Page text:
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How I Came Up with the Discrete Cosine Transform
Nasir Ahmed
Electrical and Computer Engineering Albuquerque, New Mexico 87131 Department, University of New Mexico,

During the late sixties and early seventies, there was a great deal of research activity related to digital orthogonal transforms and their use for image data compression. As such, there were a large number of transforms being introduced with claims of better performance relative to others transforms. Such comparisons were typically made on a qualitative basis, by viewing a set of “standard” images that had been subjected to data compression using transform coding techniques. At the same time, a number of researchers were doing some excellent work on making comparisons on a quantitative basis. In particular, researchers at the University of Southern California’s Image Processing Institute (Bill Pratt, Harry Andrews, Ali Habibi, and others) and the University of California at Los Angeles (Judea Pearl) played a key role. In this regard, the variance criterion and the rate distortion criterion were developed and used extensively as performance measures for evaluating image data compression. In addition, the Karhunen-Loeve transform (KLT) evolved as the optimal transform for comparison purposes. With this as background, I can now address the DCT issue. What intrigued me was that the KLT was indeed the optimal transform on the basis of the meansquare-error criterion and the first-order Markov process model, and yet there was no efficient algorithm available to compute it. As such, the focus of my research was to determine whether it would be possible to come up with a good approximation to the KLT that could be computed efficiently. An approach that I thought might be worth looking into was Chebyshev interpolation, a neat discussion of which was available in a text book (Computer Evaluation of Mathematical Functions, by C. T. Fike, Prentice-Hall, 1968, Sections 7.4 and 7.5). This was in early 1972, and I wrote a proposal to the National Science Foundation (NSF)
1051.2004/91$1.50 Copyright 0 1991 by Academic Press, Inc. All rights of reproduction in any form reserved.

to study a “cosine transform” nomials of the form T,(m) = (l/N)‘/“, T,(m) = (2/N)‘%os

using Chebyshev poly-

m = 1, 2, . . . , N em- 2N lh) h = 1 2 ,...) t N.

The motivation for looking into such “cosine functions” was that they closely resembled KLT basis functions for a range of values of the correlation coefficient p (in the covariance matrix). Further, this range of values for p was relevant to image data pertaining to a variety of applications. Much to my disappointment, NSF did not fund the proposal; I recall one reviewer’s comment to the effect that the whole idea seemed “too simple.” Hence I decided to work on this problem with my Ph.D. student Mr. T. Natarajan and my friend Dr. Ram Mohan Rao at the University of Texas at Arlington. In fact, I remember dedicating the whole summer of 1973 to work on this problem. The results that we got appeared too good to be true, and I therefore decided to consult Harry Andrews later that year at a conference in New Orleans. We were both invited speakers at a session on Walsh Functions. Harry suggested that I check out the performance of this “cosine transform” using the rate distortion criterion. He then sent me the computer program to do so. The results again showed that this transform performed better than all the others, and its performance compared very closely with that of the KLT. When I sent the results back to Harry Andrews, he suggested that I publish them. As such, I sent them to the IEEE Computer Transactions, and the paper was then published in the January 1974 issue. I recall that we decided to send it in as a correspondence item in order to get it published with mini-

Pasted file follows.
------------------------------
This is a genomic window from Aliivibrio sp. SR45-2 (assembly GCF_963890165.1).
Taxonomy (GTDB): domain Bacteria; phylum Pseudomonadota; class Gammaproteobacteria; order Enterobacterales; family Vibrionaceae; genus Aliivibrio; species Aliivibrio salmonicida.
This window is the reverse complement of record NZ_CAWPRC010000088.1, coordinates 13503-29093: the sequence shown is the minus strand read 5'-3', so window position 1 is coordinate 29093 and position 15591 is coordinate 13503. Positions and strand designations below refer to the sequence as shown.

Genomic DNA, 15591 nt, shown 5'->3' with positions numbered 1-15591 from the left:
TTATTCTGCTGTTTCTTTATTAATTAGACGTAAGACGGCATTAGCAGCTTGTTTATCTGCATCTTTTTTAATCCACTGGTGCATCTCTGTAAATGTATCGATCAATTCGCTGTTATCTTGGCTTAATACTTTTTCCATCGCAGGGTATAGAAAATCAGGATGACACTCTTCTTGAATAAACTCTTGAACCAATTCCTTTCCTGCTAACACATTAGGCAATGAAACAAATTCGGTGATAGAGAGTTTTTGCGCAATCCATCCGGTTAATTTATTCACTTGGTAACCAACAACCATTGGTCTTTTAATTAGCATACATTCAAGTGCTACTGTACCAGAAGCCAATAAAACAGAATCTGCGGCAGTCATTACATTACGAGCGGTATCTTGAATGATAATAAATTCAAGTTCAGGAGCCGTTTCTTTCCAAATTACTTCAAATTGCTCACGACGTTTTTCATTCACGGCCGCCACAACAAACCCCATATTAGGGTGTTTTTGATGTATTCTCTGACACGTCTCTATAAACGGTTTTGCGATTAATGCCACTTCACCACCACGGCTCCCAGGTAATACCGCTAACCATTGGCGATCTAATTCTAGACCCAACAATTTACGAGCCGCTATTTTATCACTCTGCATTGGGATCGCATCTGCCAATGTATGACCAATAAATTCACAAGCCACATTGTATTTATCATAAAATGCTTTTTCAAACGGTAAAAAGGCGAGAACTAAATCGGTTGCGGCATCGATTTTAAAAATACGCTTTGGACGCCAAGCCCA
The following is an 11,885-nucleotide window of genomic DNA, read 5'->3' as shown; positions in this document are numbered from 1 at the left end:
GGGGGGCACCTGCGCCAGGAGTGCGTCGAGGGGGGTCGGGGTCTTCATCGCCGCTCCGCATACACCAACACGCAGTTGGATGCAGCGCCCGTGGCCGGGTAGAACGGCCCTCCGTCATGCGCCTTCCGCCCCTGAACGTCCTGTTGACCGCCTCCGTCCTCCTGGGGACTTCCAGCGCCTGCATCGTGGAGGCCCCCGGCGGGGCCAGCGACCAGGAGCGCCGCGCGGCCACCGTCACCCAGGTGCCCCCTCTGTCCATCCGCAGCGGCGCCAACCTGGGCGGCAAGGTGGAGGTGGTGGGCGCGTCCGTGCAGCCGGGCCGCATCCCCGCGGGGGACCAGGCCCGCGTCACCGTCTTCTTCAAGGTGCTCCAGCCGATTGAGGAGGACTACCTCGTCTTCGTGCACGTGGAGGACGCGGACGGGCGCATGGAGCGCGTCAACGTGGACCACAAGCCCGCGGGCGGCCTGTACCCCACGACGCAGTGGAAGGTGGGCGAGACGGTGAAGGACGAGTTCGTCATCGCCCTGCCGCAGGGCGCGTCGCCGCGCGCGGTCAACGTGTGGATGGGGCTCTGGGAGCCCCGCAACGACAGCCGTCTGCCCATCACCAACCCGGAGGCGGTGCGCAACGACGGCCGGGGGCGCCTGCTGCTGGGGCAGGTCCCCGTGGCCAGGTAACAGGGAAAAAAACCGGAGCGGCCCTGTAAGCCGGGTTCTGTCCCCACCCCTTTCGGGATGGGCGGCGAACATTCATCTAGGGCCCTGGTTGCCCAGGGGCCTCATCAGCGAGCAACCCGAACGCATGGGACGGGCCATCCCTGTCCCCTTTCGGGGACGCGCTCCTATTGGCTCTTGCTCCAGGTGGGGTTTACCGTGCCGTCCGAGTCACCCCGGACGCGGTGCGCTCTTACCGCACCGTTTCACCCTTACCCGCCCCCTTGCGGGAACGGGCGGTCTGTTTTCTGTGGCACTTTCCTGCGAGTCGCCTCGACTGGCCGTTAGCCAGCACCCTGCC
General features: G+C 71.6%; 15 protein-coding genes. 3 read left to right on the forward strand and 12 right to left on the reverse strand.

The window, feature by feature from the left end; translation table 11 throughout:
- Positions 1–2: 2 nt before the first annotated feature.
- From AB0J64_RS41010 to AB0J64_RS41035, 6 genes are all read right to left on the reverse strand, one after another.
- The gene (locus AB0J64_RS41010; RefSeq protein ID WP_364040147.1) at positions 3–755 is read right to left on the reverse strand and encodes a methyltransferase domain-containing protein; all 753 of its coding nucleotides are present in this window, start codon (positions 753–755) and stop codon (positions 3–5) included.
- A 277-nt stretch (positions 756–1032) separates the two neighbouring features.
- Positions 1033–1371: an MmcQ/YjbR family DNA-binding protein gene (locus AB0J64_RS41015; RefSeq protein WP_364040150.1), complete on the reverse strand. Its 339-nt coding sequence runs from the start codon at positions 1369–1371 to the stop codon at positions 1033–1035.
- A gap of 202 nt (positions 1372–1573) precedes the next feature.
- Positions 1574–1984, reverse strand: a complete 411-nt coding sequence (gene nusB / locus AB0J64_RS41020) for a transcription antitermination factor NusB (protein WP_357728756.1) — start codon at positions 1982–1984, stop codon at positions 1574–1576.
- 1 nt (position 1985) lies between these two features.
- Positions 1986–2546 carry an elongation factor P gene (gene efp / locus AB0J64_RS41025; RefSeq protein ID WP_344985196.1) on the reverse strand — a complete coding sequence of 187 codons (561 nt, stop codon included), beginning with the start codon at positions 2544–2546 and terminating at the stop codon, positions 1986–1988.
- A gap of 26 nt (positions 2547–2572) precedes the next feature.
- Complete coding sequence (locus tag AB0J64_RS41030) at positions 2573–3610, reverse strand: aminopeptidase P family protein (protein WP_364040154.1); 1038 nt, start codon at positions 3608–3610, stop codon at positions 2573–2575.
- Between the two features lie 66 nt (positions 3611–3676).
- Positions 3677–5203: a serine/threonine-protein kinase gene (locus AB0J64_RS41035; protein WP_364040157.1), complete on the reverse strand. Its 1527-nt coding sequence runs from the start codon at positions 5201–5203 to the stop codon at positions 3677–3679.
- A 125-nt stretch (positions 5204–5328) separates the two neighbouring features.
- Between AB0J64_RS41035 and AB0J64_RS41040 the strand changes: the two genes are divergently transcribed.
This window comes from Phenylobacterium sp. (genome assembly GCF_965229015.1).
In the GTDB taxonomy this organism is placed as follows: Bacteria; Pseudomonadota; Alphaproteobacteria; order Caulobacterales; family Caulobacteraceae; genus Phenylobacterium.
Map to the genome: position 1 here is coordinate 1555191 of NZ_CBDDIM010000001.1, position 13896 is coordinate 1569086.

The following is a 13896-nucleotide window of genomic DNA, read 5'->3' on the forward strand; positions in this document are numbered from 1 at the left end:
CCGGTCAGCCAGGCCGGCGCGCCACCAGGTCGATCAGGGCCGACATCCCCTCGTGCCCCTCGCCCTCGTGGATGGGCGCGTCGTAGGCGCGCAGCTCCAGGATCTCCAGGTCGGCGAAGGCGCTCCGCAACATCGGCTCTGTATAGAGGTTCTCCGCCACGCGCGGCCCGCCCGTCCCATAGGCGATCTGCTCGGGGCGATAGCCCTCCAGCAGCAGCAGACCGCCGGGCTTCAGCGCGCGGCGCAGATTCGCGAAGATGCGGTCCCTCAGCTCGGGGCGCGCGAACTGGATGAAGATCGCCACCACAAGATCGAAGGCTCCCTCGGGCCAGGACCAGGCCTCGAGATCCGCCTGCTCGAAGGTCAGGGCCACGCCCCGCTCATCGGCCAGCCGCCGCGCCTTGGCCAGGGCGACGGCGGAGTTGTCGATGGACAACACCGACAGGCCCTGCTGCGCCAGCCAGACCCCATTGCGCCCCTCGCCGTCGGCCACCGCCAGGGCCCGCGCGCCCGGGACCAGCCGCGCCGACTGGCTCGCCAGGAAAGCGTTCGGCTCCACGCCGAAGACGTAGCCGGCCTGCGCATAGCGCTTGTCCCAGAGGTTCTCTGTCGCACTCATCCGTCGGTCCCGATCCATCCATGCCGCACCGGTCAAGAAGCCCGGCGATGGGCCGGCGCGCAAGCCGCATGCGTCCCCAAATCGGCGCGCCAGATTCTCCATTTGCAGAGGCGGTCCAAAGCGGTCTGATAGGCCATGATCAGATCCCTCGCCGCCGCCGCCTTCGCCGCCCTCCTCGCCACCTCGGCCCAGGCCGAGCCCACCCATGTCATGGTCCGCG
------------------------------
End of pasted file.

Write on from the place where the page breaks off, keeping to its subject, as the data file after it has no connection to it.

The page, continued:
India. Paul. degree in electrical engineering from the University of Mysore. respectively. and Signal Processing (1982-1984) and is currently an Associate Editor for the IEEE Transactions on Electromagnetic Compatibility (Walsh Functions Applications). He is also the author of a number of technical papers in the area of digital signal processing. Minnesota. Dr. He was with Kansas State University. Ahmed was an Associate Editor for the IEEE Transactions on Acoustics.S. and Discrete-Time Signals and Systems (Reston. He is the leading author of Orthogonal Transforms for Digital Signal Processing (Springer-Verlag. Since 1983 he has been a Professor in the Electrical and Computer Engineering Department at the University of New Mexico. Inc. From 1966 to 1968 he worked as Principal Research Engineer in the area of information processing at the Systems and Research Center. and Ph. Manhattan. Albuquerque.. He received the B. NASIR AHMED was born in Bangalore. in 1961. and the MS. In August 1985 he was awarded one of the twelve Presidential Professorships at the University of New Mexico. from 1968 to 1983. and coauthor of Computer Science Fundamentals (Merrill. St. 1979). India. in 1940. 1975). He became the Chairman of this department in July 1989.D. Honeywell. 1983). Speech. degrees from the University of New Mexico in 1963 and 1966.mum delay. Little did we realize at that time that the resulting “DCT” would be widely used in the future! It is indeed gratifying to see that the DCT is now essentially a “standard” in the area of image data compression via transform coding techniques. .